Let’s forget the Dunn School of Marketing for a moment. I know what you have been waiting for – the booty. You shall see said booty in this post, accompanied by a few more comments on the whole procedure of the
red green carpet. The hat-trick has been done. And yet the third Hobbit premiere did not really become the ultimate that I had hoped it would be, mainly because there was less booty than I had hoped (see yesterday’s Part 1). But that doesn’t take away from the fact that this journey that started in the spring of 2012 has been hugely fun, majorly inspirational and personally fulfilling. And it is blessing me ever more with hindsight… You’ll see what I mean when you read my post. But without any further ado, here are the images.
This is the closest Mr A came to us:
The last image is the moment when Mr A’s publicist steers him away *boo* ;-). I think there may have been some frantic shouting from our corner. I can’t quite remember, tbh, but it’s possible that I may have chimed in, too.
As Mr A turned away to start his path down the green carpet, I kept shooting in continuous mode. At 3.9 frames per second, I got a good number of shots. Of his back. That’s when none of the millions of people who were milling about on the green carpet got in the way. Here are a few highlights:
None of this is anything to write home about
with the exception of the OOA in them. Without going into technicalities (I’ll leave those for an *ooof*), the reason I was am not enchanted with the photos is that they are grainy (due to shooting at a high ISO/light sensitivity) and strangely coloured (due to cross-lighting).
Here is the whole lot of them in a slideshow:
What looks like an eternity on photos was actually over in a flash. The EXIF data on my photos tell me that I took the first image of RA’s crown at 18:24pm, and the last one at 18.25pm. One minute! Marathon fan interaction. Mr A has perfected his approach. He probably only signed his initials, too…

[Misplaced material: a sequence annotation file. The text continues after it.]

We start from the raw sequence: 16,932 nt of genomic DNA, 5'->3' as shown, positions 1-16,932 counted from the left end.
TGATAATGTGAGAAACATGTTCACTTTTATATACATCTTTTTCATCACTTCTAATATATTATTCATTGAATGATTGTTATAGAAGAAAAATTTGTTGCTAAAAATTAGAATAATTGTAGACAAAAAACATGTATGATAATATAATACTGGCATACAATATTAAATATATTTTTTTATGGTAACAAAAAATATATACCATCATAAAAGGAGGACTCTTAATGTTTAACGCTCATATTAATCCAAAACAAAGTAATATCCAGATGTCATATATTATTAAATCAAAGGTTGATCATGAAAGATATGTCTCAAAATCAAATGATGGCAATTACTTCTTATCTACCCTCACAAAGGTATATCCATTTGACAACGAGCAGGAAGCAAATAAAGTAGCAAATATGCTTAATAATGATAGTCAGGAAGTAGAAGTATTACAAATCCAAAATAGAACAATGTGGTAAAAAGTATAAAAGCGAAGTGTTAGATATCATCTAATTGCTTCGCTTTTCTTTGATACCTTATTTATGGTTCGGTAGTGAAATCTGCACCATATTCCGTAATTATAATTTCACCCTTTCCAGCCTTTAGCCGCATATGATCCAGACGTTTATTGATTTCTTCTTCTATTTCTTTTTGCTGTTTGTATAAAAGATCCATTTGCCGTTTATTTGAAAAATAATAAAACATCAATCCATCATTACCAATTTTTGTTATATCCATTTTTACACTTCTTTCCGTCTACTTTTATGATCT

I will not deny that a little flash of disappointment hit me when I realized that Mr A was not going to come within ideal shooting range. But at the time I had no opportunity to muse about that as the show went on and other people moved into my field of vision. No, I wasn’t really that disappointed – somehow it is all about expectation management, and if anything I might have been disappointed that I again was not in the photography pen, but the fact that RA was nowhere near didn’t really devastate me. I probably also realised at once that we had had our special moment in Berlin – which in hindsight is now GOLD compared to London *ggg*. Little did I know then, eh? But the excitement of the moment takes you with it, anyway – when RA was gone, the next celeb turned up, and so I was certainly busy with my camera all the way, no time to analyse and get disappointed. Actually, even looking through the camera and focussing on RA the few seconds that he was visible to us, I realized afterwards that I was not really feeling the moment or experiencing it at all. I was busy shooting, concentrating on getting a clear picture of the person in my viewfinder. Who the person was, was almost secondary. Looking at him through the lens I did not see *him*, I saw a body which I was trying to get into focus. And you know what – I am fine with that. That’s the way it is at an event like that and if I am shooting – I photograph, but I do not experience. And maybe that has been good this time. Maybe I am not as disappointed as others because I had made peace with this dichotomy at a premiere: If I shoot, I cannot experience but I get a picture. If I opt to experience, I cannot shoot and get no picture. I am almost glad that the former option appeals to me more – 1) a sign that I *am* a photographer (*phew*) and 2) a sign that I yet have my priorities right.